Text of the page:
Dimensionality reduction helps neuroscience studies
Oftentimes, analyzing a large system by only looking at its individual parts is a hopeless task.
For example, in team sports, individual players might not seem to be acting rationally in the moment; however, over time, the actions make a lot more sense in the context of the general strategy of the team. With this approach in mind, Byron M. Yu, assistant professor of electrical and computer engineering and biomedical engineering, and John P. Cunningham, a professor at Columbia University, have developed a new strategy to utilize big data techniques to help better understand the complex neuronal network in our brains.
In a University press release, Yu said, “One of the central tenets of neuroscience is that large numbers of neurons work together to give rise to brain function. However, most standard analytical methods are appropriate for analyzing only one or two neurons at a time. To understand how large numbers of neurons interact, advanced statistical methods, such as dimensionality reduction, are needed to interpret these large-scale neural recordings.”
Current neuroscience research methods are trying to locate and analyze significant neurons and try and gain insight into the entire systems behavior through these individuals. However, oftentimes there is a lot of noise in the data because the neurons display lots of behavior that is hard to understand within the scope of one single neuron. Unfortunately, solving this problem is not as easy as simply looking at more neurons at a time.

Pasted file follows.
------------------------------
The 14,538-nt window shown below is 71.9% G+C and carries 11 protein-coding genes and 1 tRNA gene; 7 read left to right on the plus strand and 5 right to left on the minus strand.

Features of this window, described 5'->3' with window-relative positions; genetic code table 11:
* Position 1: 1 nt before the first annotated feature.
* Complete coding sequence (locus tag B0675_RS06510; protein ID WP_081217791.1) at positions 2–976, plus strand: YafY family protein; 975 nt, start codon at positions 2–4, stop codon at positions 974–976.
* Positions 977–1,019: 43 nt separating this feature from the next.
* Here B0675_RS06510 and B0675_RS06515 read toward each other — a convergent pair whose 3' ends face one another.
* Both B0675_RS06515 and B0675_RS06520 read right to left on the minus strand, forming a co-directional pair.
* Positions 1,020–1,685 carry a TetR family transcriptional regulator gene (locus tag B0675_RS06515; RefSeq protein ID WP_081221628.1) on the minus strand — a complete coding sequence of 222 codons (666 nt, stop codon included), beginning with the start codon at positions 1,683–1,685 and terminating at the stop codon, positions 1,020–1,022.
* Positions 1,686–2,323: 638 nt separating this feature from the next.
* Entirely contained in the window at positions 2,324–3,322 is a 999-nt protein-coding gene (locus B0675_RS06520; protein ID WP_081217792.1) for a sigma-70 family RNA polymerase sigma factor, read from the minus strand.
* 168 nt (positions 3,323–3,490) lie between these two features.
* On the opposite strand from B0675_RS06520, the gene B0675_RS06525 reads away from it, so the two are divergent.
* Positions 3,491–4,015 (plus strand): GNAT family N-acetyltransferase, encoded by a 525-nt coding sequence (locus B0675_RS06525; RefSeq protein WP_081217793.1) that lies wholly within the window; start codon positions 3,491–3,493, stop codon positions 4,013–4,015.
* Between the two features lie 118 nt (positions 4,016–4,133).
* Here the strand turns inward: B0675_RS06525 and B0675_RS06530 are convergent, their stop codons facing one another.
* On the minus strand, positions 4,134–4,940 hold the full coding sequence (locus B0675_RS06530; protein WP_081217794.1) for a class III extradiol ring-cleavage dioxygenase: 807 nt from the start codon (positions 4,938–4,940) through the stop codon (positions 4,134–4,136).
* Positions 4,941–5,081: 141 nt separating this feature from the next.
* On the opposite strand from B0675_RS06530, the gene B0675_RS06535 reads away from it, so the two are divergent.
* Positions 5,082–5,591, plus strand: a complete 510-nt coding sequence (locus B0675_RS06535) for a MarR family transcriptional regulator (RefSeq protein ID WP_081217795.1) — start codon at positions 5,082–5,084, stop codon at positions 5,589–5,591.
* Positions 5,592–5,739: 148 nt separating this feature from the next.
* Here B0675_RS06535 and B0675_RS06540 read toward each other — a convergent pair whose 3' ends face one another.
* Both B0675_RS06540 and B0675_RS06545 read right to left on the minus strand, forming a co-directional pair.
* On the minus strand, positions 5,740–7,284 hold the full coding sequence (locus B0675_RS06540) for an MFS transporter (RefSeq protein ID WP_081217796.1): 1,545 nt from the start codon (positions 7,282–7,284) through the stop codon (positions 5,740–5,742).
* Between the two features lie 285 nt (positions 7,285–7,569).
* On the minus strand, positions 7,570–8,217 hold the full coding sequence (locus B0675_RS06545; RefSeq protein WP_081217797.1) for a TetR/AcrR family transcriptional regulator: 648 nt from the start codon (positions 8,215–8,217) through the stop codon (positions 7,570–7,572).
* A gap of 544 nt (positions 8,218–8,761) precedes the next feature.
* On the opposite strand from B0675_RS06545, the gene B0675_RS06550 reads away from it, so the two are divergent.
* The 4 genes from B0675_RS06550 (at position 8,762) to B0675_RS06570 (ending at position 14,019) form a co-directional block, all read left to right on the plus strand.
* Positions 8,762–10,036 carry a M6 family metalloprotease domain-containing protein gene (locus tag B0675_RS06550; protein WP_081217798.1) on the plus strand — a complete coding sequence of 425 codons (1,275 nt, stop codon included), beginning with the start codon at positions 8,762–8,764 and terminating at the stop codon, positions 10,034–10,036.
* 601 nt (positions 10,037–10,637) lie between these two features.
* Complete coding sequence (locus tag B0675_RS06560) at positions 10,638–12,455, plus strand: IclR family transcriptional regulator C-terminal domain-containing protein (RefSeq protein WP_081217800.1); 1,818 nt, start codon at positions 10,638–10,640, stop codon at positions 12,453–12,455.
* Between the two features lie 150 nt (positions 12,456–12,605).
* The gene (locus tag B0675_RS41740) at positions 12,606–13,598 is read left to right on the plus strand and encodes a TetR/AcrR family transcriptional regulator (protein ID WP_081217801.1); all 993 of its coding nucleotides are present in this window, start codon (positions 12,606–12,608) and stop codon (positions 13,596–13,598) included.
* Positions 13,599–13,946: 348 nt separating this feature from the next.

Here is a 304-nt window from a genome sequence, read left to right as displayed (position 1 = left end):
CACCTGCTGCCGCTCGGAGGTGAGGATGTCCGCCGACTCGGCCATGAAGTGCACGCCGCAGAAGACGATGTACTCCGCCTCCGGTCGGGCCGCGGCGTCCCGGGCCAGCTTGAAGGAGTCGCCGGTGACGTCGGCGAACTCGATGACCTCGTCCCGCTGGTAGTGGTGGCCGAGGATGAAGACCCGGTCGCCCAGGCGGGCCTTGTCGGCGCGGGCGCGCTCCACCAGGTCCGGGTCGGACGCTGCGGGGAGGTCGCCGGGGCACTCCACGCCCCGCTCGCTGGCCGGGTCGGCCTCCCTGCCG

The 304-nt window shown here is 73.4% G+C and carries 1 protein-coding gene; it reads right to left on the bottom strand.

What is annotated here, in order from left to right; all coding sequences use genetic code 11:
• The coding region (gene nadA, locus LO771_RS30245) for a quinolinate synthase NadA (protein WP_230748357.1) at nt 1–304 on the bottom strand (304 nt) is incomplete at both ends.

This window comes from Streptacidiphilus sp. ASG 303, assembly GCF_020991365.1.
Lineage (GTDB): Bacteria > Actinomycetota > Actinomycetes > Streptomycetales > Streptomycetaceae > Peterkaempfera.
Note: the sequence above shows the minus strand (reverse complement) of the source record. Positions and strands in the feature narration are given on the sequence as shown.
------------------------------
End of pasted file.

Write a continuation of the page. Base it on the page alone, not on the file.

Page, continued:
By scaling the investigation from a single neuron to a population of neurons, having too much data starts to become a problem. There is so much data from neuronal systems with thousands of neurons that it is hard to sift through it to get the important information. This is why computational big data techniques can provide large advances to this field.
The specific technique that Yu and his team used is known as dimensionality reduction. This is a technique used to simplify the many variables in a large system to a smaller set of explanatory variables. In the case of neuroscience, the number of variables is the number of neurons in the system.
The method is employed to characterize many of the neurons together so that they can be described by a fewer set of explanatory variables. This works because, while the actions of individual neurons is hopelessly complicated, simpler organizing principles may exist in the population as a whole.
Dimensionality reduction is already being used to help understand neuronal systems. As written in Yu’s paper that is published in Nature Neuroscience, a group studying a motor system was able to successfully employ the technique. The group had gathered data from the primary motor cortex, the part of the brain associated with planning and executing movements, during a task with 108 different experimental conditions.
By utilizing dimensionality reduction, they were able to analyze the massive amount of data and surmise that the system was actually performing preparatory behavior which then led to the movement being executed.
Looking at an individual neuron, this two-step process was completely out of grasp. Simplifying the model and studying the population as a whole was integral to the success of the group.With more and more data being gathered through new technologies and advances in neuroscience, computational methods may no longer be assistive — they may become a necessity. Yu’s work is an essential step toward bringing the two fields together and it will likely have widespread applications throughout neuroscience research.